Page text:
My feet were starting to feel it after the day on Doros Crater. The tactic of taping up my toes worked to prevent blisters in the areas I get them most, but as I was walking some of it moved around and caused a painful blister in an exposed area. It’s the usual – when the pinching starts, it’s hard to stop thinking about it and it feels worse than it actually is. I performed a bit of minor surgery to remedy the situation.
Compared to others I was doing well. Some were on painkillers, others had numerous blisters to deal with or aching joints. We had taken to doing morning stretches to try and prevent any further injuries, so after the usual daily routine, it was out for the morning warm up as the sun was rising.
The scenery at the start of day five wasn’t anywhere near as spectacular as the previous day around the crater. However, there is something about the barrenness of the desert landscape that I love. Walking into nothing feels exciting, even if it isn’t mountains or hills all the way.
The light this morning made for an awesome scene not long after the sun had come up. I only caught it from a glance backwards and ended up with one of my favourite photos from the trip.
Things got better soon after when we saw three springbok hanging around fairly close by. They seem to be really timid, and since they spot us before we spot them, it can mean that they’re off before we even see them. However, these three seemed braver and hung around for a while. Behind us, some distance away, were two ostriches running away at speed.
Around the same time, there was a zebra on a hill in the distance. It was barely visible, only just, by following the contour of the horizon along until a small, hardly moving dot showed up. Even with a decent camera lens and heavy cropping, it unfortunately wasn’t visible in a photo. The heat distortion makes it look like a crappy oil painting.
I thoroughly enjoyed the walking on this day. While the scenery wasn’t as good as some other days, the group was well settled in, the chat was great and it was interesting landscape. There was an area with a decent hill; a long and fairly steep climb which provided a bit of challenge. And from the top, two zebras in the distance. Again, the heat distortion didn’t lend itself to long-distance photos.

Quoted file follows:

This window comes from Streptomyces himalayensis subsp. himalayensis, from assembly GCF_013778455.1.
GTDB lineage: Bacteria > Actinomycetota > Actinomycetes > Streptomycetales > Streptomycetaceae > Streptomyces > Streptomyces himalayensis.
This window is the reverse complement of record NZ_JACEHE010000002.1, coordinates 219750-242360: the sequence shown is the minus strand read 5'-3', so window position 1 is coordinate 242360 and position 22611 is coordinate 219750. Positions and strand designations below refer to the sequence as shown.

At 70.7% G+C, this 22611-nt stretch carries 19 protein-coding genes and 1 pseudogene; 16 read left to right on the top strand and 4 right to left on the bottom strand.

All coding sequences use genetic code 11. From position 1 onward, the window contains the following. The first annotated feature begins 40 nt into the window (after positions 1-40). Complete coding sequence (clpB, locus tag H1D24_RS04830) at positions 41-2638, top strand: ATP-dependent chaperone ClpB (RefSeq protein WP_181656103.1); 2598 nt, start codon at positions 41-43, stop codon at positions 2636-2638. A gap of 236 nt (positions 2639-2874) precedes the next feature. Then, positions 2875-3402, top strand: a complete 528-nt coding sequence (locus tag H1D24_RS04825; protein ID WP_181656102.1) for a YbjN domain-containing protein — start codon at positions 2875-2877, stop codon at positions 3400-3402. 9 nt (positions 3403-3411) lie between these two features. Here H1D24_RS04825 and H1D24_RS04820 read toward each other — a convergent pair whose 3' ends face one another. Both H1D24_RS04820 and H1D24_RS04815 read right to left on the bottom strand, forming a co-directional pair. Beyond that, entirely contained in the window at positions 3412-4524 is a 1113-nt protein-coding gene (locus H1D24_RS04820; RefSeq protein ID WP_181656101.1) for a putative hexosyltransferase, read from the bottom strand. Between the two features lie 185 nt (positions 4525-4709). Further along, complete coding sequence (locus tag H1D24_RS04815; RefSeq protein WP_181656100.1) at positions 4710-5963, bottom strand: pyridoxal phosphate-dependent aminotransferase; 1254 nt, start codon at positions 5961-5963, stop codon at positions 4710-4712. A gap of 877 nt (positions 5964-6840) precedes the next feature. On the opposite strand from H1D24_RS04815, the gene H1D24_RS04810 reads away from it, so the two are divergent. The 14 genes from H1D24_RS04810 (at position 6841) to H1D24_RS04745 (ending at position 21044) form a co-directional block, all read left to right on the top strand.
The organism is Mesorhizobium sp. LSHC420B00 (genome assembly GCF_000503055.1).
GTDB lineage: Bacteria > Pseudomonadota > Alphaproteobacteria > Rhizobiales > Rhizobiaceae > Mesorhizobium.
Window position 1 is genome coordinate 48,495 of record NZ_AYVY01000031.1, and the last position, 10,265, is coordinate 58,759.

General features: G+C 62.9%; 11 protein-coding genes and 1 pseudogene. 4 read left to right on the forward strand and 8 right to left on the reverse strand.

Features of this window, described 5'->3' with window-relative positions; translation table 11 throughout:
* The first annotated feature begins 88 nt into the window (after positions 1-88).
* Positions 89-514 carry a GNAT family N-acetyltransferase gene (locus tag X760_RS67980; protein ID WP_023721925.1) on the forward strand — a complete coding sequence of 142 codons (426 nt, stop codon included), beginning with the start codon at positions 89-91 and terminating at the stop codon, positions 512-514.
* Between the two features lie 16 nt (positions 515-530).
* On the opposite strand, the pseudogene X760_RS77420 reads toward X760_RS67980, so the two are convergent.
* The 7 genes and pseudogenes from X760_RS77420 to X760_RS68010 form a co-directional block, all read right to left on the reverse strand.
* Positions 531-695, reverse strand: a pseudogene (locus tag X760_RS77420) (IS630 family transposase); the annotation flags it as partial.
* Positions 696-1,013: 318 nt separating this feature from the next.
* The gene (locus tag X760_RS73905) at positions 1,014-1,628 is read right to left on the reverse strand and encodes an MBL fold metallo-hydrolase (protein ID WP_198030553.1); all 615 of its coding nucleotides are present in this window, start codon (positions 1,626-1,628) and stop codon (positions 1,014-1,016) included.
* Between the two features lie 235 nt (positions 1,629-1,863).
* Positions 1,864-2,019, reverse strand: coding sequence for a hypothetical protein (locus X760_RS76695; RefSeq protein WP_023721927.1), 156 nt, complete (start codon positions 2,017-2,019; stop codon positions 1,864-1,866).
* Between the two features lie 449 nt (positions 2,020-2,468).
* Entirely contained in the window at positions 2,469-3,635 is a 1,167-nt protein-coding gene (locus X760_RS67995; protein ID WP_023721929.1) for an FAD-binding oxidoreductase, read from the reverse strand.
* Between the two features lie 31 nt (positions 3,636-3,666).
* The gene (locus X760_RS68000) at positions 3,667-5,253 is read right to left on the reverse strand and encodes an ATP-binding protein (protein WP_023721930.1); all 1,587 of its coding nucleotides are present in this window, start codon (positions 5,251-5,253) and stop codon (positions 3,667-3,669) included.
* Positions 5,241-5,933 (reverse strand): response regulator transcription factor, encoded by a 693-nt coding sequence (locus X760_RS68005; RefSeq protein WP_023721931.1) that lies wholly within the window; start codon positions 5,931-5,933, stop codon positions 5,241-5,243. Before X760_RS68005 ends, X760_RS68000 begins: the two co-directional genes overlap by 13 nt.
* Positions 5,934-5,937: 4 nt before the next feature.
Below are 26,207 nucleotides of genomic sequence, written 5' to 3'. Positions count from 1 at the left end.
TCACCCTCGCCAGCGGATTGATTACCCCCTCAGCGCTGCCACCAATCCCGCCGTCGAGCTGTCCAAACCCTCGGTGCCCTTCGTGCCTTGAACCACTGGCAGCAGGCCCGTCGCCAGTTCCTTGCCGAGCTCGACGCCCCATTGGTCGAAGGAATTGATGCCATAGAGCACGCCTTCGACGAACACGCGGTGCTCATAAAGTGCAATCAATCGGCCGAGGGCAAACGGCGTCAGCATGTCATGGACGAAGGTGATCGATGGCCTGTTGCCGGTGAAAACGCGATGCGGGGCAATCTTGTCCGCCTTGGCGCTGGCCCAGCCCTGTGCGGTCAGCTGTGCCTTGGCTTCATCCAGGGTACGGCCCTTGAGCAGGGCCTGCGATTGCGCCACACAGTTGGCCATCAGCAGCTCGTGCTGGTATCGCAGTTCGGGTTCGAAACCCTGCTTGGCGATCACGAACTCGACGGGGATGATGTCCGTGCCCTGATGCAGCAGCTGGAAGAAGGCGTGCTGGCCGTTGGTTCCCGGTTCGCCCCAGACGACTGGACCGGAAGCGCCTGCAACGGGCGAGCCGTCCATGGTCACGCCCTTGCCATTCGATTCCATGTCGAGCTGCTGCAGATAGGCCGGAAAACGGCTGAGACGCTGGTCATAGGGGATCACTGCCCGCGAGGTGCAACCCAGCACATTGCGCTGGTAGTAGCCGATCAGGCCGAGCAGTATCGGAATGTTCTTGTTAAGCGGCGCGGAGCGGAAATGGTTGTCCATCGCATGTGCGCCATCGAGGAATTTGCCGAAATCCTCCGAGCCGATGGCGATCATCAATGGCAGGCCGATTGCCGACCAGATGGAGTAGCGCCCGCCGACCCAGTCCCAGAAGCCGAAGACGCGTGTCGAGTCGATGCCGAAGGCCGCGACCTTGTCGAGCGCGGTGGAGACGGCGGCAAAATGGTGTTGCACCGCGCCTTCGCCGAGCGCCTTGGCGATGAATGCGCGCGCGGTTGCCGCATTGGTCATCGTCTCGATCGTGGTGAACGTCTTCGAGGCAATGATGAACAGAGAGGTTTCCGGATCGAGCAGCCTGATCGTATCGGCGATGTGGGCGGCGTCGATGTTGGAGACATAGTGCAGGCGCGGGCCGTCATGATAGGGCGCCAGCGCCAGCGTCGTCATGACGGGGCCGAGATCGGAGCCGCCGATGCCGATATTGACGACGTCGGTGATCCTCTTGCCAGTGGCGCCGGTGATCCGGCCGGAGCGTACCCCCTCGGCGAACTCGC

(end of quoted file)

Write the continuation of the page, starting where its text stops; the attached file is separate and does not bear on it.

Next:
With no obvious landmarks, for the less well navigated such as me, it felt like we could be walking in any direction quite aimlessly. There wasn’t a route or road of any kind, no marking from vehicles. It felt like an unexplored area which, to me, is quite exciting. It adds to the “middle of nowhere” feeling.
The scenery on the afternoon trek was entirely different again. We passed by some mountains, through a river bed (I should mention that every river I drove over or walked through in Namibia from Windhoek to the Namib was bone dry and just sand), and onwards to a dune. On the way there was an oryx in the distance. I caught a brief glimpse before it ran away out of sight.
From the top of the dune we could see camp. It was Hyena’s Den – a small and absolutely awesome rocky area with flat ground around for miles and mountains in the distance. There’s a huge overhanging rock to provide a bit of shelter. The final couple of miles along the flat plain towards camp felt fantastic – aiming for home.
Dinner was eaten, a couple of drinks were enjoyed, the sun set. Then there was a little bit of commotion…
I only recall a couple of films ever terrifying me as a kid. One was Arachnophobia (I found out years later that it’s meant to be a comedy horror), and the other was Aliens. Large spiders and the face huggers are things from nightmares. What looked to combine the two was a horrible photo I stumbled across of two camel spiders from Afghanistan.
And there, just a few feet away from the camp fire, was a camel spider.
Luckily it had been caught, and it was marching around in a box that it couldn’t quite get out of, but not for the lack of trying. It was a small-ish one, but still awful. The inevitable “can it kill a person?” was met with “it won’t kill you but the pain will make you wish you were dead.” Seemingly they only attack if they’re threatened and otherwise seek out the warmth of the campfire at night, or some shade during the day. And that’s how the second name (the “sun spot spider”) came about. If you’re nearby in the heat of the desert sun, the camel spider will run into your shadow to get some shade. If you move, it will follow your shadow. If you run, it will chase you…
There’s a school of thought in psychology about conquering fears through being exposed to them. In my case, I was keen to get a photo of the camel spider and realised at one point that the top of my camera lens was only a couple of feet away from it, and I wasn’t as paralyzed by fear as I expected to be. Have I conquered that fear? Not a chance.
That’s a lot written about a spider. I’ll finish with an interesting point that was made by one of the guys on the trek. Camel spiders are scorpions rather than spiders, which means they glow under UV light. With head torches off, the site of this camel spider marching around its box in near darkness while it glowed purple in the UV light was horrifying.
It was released a few hundred yards from the camp.
Incidentally, a few brave folks slept outside that night. I didn’t.